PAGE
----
Tahmo and MetaMeta selected to further develop their solutions on rainwater prediction and road water harvesting
The Global Resilience Partnership today announced 17 teams to move forward in the Global Resilience Challenge. Two selected Dutch-lead teams are Tahmo with a hydro-meteorological monitoring station and MetaMeta with road water harvesting.
The challenge calls for innovative solutions to solve the greatest resilience challenges across the Sahel, the Horn of Africa and South and Southeast Asia. The selected teams were chosen from among nearly 500 applicants across six continents.
In the second stage the teams have to explore the local situation in the focus areas and fine tune their solution. In the final stage, the best plans will be funded with up to 1 million USD for implementation and upscaling.
Hydro-meteorological monitoring station
The Trans-African hydro-meteorological observatory (Tahmo) seeks to develop a network of weather stations across Africa. For this purpose Tahmo developed a low cost hydrological and meteorological monitoring station at Delft university of technology (on top photo).
The first generation stations have now been in the field for two years in Senegal, Ghana, Kenya, Uganda, and South Africa and the second generation of stations is expected to go to the field soon. The latest version is equipped with a business-card sized solar panel with enough power to report every hour, around the clock, with a back-up battery power sufficient for 3 months.An example of Roads for water is the use of an existing borrow pit that was originally used for construction of the road. Here seen in Ethiopia.
Road water harvesting
The team led by MetaMeta entered the challenge with the option to construct new roads in a way that they act as a dam to harvest rainwater.
Roads are often planned and built with insufficient consideration for surface and ground water flows. As a result, these often have negative hydrological effects.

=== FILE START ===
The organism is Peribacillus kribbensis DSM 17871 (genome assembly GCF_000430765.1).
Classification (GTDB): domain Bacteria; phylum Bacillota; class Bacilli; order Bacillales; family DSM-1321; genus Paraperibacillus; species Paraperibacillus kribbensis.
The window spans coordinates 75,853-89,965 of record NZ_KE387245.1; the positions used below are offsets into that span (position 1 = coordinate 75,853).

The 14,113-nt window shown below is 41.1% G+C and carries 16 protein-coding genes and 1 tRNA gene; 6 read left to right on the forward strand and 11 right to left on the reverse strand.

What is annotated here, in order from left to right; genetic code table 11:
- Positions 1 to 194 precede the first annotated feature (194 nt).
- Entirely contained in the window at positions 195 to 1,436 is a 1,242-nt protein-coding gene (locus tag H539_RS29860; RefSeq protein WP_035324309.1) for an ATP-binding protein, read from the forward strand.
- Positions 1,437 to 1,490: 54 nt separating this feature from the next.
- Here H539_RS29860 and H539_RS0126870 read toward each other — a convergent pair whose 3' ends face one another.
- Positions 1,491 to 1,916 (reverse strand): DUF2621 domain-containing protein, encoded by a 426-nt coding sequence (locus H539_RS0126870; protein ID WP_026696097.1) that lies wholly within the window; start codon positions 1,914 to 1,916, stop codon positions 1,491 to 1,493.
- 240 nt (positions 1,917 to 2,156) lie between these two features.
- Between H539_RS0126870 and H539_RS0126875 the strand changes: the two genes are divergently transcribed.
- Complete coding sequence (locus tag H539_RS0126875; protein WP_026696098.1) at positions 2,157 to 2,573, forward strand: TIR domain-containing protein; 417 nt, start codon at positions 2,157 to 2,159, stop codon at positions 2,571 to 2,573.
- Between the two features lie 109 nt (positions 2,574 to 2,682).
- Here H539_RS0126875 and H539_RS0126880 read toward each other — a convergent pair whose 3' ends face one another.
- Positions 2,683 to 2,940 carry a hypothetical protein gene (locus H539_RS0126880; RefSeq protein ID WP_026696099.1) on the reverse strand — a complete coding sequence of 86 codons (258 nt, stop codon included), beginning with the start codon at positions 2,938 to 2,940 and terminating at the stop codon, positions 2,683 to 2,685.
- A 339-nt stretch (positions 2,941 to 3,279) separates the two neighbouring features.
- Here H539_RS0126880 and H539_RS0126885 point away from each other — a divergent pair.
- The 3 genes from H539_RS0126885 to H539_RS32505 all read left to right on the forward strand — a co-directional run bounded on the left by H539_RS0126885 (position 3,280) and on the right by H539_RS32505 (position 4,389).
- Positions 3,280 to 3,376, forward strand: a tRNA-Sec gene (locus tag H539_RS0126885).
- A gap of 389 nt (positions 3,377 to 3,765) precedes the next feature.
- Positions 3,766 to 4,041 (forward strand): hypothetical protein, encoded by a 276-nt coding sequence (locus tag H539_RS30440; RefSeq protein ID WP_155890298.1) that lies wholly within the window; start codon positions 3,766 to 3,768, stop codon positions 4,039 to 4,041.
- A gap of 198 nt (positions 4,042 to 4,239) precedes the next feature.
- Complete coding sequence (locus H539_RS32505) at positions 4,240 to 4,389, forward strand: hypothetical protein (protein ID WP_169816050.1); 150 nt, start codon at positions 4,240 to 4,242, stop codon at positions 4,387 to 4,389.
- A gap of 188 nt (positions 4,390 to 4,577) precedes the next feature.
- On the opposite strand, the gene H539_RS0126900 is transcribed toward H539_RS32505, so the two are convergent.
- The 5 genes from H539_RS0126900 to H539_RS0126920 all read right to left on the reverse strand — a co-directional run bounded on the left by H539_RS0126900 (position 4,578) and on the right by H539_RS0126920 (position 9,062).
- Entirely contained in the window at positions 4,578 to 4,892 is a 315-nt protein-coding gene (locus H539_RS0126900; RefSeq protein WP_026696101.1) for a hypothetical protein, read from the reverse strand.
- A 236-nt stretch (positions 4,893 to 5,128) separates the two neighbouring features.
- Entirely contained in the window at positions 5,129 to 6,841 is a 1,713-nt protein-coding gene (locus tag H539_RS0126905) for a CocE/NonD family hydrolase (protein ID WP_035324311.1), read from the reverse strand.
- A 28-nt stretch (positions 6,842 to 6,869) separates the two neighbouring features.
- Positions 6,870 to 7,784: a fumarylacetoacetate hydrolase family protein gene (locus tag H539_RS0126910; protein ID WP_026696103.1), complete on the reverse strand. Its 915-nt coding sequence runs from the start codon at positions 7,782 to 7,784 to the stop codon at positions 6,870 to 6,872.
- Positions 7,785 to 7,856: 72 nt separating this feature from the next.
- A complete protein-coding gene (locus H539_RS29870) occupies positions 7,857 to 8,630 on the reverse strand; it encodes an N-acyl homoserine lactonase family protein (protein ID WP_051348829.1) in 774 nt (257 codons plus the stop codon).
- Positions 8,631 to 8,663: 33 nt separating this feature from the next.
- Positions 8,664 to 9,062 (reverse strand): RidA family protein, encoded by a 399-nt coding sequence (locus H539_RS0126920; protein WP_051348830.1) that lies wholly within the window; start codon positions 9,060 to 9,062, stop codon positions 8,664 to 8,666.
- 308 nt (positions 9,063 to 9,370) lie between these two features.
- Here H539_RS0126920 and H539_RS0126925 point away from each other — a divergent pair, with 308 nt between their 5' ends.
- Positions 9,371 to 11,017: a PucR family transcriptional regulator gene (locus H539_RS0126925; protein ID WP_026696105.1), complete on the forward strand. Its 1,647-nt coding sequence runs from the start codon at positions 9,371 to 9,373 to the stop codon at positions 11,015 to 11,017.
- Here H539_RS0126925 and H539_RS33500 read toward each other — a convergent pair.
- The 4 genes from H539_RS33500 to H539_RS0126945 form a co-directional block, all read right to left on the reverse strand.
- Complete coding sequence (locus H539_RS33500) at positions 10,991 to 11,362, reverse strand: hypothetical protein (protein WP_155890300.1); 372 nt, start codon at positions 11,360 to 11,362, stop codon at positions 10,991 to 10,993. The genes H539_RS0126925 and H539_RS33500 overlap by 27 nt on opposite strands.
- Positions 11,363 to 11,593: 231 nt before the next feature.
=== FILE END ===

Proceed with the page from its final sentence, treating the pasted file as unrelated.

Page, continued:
Yet, examples of road rainwater harvesting, or soil and water conservation measures and wells built next to a road show that roads can help increase the availability of water.
MetaMeta developed the concept Roads for water, for road constructions to incorporate routing of rainwater to storage ponds or recharge areas, or to help retain water in dry riverbeds, or to ensure systematic spreading of floodwater.
Three stage challenge
The Global Resilience Challenge is a three-stage grant competition led by the Global Resilience Partnership, a 150 million USD effort of The Rockefeller Foundation, United States Agency for International Development (USAID), and the Swedish International Development Cooperation Agency (Sida).
With up to 200,000 USD in the second stage funding, the 17 teams will explore the effects of persistent cycles of drought, storms, famine, and other disasters on vulnerable populations in each of the focus regions, and identify locally driven, scalable solutions that can help communities and households adapt to and recover from chronic shocks and stresses, while reducing vulnerabilities.
In September the finalists for the last stage will be announced. Those teams will receive 1 million USD to implement their transformative solution within one year.
For the final stage three 'wild cards' will be available for teams that have not been selected before.